"What it is going to be and what is going to take shape is a subject of discussion," said Kris Kolluri, a former New Jersey transportation commissioner who is the board's chief executive officer. "The way we will know in five years whether we have succeeded is whether we have trained enough people through our programs to get the jobs that are in demand."
The Legislature created the board two years ago after efforts to force the merger of Rowan and Rutgers-Camden collapsed, and it reflects the view of many South Jersey political leaders that the universities should more closely tailor degree programs to needs of the region.
"The south [South Jersey] still has to join its forces together, and here is a possible way to do it," said former Assembly Speaker Jack Collins, who is chairman of the board. "Why not work together here?"
For decades, health care has been a strong source of employment for inner cities, and board officials say its impact on Camden, and the rest of South Jersey, can be greatly enhanced by closely targeting educational programs.
"Both universities have strategic initiatives and plans that suggest growth in Camden," said the board's vice chairman, Lou Bezich. "So now the question becomes, how do they go about that growth?"
Kolluri, hired as the board CEO one month ago at a salary of $275,000, has been given much of the responsibility for the project. A lawyer by training, Kolluri has long navigated the tricky shoals of politics and government in New Jersey and Washington.
He began his career as a legislative aide to former U.S. Rep. Robert E. Andrews, the Camden County Democrat, and later worked for the House Democratic leader Dick Gephardt before returning to New Jersey to work for former Gov. Jon S. Corzine, eventually becoming Corzine's transportation commissioner.
After Corzine's election loss in 2009, Kolluri set up his own lobbying firm, and practiced law as well. He reported lobbying income of $330,000 for 2013 from clients including Cooper University Hospital, various transportation-industry interests, and others. He dissolved that business June 30, one day before starting this new job.
Underlying the joint board's strategy are projections showing that dozens of so-called allied health professions such as physical and occupational therapy, which bolster and sometimes replace more costly treatment provided by physicians and inpatient facilities, are likely to experience rapid growth. Both the aging population and the intensifying focus on the part of health-care providers on cost-cutting strategies are helping to drive the employment boom.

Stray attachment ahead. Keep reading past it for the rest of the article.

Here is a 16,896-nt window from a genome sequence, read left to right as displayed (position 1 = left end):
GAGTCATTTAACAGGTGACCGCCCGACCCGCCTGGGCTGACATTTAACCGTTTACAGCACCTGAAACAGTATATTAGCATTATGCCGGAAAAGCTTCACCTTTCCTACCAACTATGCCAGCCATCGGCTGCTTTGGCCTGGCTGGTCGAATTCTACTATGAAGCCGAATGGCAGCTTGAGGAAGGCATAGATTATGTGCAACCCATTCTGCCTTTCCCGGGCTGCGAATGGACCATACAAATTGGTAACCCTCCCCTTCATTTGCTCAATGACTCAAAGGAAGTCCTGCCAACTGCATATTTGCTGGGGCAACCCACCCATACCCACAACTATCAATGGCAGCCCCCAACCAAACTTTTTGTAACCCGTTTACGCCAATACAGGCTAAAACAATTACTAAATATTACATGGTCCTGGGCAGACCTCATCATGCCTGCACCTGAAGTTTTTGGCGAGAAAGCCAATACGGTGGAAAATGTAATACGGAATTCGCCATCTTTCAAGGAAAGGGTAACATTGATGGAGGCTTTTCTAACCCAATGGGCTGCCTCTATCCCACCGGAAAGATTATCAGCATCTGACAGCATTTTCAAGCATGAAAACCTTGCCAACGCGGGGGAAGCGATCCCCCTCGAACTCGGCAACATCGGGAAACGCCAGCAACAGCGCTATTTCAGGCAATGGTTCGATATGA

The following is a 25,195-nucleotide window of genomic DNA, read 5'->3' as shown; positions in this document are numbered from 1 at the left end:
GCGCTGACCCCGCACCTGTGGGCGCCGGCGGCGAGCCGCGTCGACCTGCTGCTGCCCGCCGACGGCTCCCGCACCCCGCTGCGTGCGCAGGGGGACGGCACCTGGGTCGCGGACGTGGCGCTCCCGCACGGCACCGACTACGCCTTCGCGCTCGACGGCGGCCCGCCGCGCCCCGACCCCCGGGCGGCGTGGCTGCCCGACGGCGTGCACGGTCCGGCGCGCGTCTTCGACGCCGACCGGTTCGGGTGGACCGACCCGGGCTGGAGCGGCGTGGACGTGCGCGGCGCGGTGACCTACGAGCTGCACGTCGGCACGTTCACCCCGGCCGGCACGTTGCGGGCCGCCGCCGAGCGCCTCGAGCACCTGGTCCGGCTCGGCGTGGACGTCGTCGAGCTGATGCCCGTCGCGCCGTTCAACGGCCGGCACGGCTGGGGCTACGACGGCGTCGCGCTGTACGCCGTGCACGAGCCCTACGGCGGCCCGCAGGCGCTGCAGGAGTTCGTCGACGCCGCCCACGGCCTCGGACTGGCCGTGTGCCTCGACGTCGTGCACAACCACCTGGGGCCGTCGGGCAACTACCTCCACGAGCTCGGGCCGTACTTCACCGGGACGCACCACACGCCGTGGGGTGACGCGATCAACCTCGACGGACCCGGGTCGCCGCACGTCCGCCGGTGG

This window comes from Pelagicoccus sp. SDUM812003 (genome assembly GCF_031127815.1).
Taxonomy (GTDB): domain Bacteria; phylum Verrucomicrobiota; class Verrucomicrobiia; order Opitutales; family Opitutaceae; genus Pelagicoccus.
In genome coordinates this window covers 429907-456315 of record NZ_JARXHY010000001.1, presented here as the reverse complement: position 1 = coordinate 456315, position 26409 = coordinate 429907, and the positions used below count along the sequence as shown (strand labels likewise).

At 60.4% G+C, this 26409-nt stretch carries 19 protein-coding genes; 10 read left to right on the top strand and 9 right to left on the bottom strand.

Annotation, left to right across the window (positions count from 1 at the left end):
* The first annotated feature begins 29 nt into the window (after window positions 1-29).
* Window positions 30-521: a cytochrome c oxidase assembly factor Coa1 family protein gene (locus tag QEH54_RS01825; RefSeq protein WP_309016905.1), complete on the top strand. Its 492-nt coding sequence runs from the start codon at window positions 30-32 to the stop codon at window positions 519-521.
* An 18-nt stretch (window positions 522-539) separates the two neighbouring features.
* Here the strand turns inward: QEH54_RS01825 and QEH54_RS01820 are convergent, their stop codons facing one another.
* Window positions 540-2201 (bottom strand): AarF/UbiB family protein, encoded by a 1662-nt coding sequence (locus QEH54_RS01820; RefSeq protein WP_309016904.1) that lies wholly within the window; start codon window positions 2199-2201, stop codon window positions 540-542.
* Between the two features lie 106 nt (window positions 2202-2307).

The federal Bureau of Labor Statistics says that the projected growth nationwide from 2012 through 2022 in employment for physical therapists alone will reach 36 percent, or an additional 73,000 jobs; employment for physical-therapy assistants, which requires less training, will reach 41 percent and nurse practitioners, 34 percent, among other related jobs. According to state government projections, similar increases are expected in New Jersey.
Both Rutgers and Rowan are required to provide a combined $5 million in funding each year for the board's operations. No details have been made public, but the board is expected to adopt its first budget soon.
The legislation gives the board wide authority: Both Rowan and Rutgers-Camden must first seek the board's approval before launching new programs in "health sciences," a broadly defined set of disciplines including nursing, medicine, biochemistry, genetics, and bioengineering.
Kolluri and others at the agency say they read that to mean the board will steer both institutions toward collaborative degree-granting programs in a way that leverages scarce resources. The board also has powers of eminent domain and expects to build a multimillion-dollar life sciences building to house Rutgers and Rowan programs it will oversee.
"I am not going to sit here and say there won't be any dissonance," Kolluri said during a two-hour interview at the board's offices near the Camden waterfront. "But I think on the whole what you are going to see is a recognition that this board is a logical extension of what the universities are trying to do."
While forging ahead with plans to expand degree-granting programs in rapidly growing health professions might seem like a smart play, the initiative could face headwinds. Competition for students likely will be fierce, with institutions in Philadelphia such as Drexel University, Thomas Jefferson University, and Temple University all offering programs of their own.
Moreover, many health-related degree programs, such as those for physical therapists, are finding it increasingly difficult to find faculty and place students in clinical training programs.
Such programs are key to training not only physical therapists but physicians and many other health professionals. The problem is institutions ranging from hospitals to individual clinics and practices have been reluctant to take on students because of the cost, said Sue Smith, associate dean for health professions at Drexel University.
"Clinical placements are very hard to find," Smith said. "The competition for the sites is huge."
Faculty for such programs also is hard to come by, Smith said, in part because it is simpler and more lucrative to practice than it is to teach.
Leaders at Rutgers-Camden and Rowan have said they expect to grow enrollments; Ali A. Houshmand, the president of Rowan, has set a goal of doubling enrollment by 2025, fueled in large part by growth in health sciences education.
In essence, the joint board's role will be to oversee the growth the two universities were expecting anyway, Kolluri said, not forcing new programs onto the schools.
"We are trying to be thoughtful and play the true role of facilitator," Kolluri said, "and I think that is the most constructive role we can play at the moment."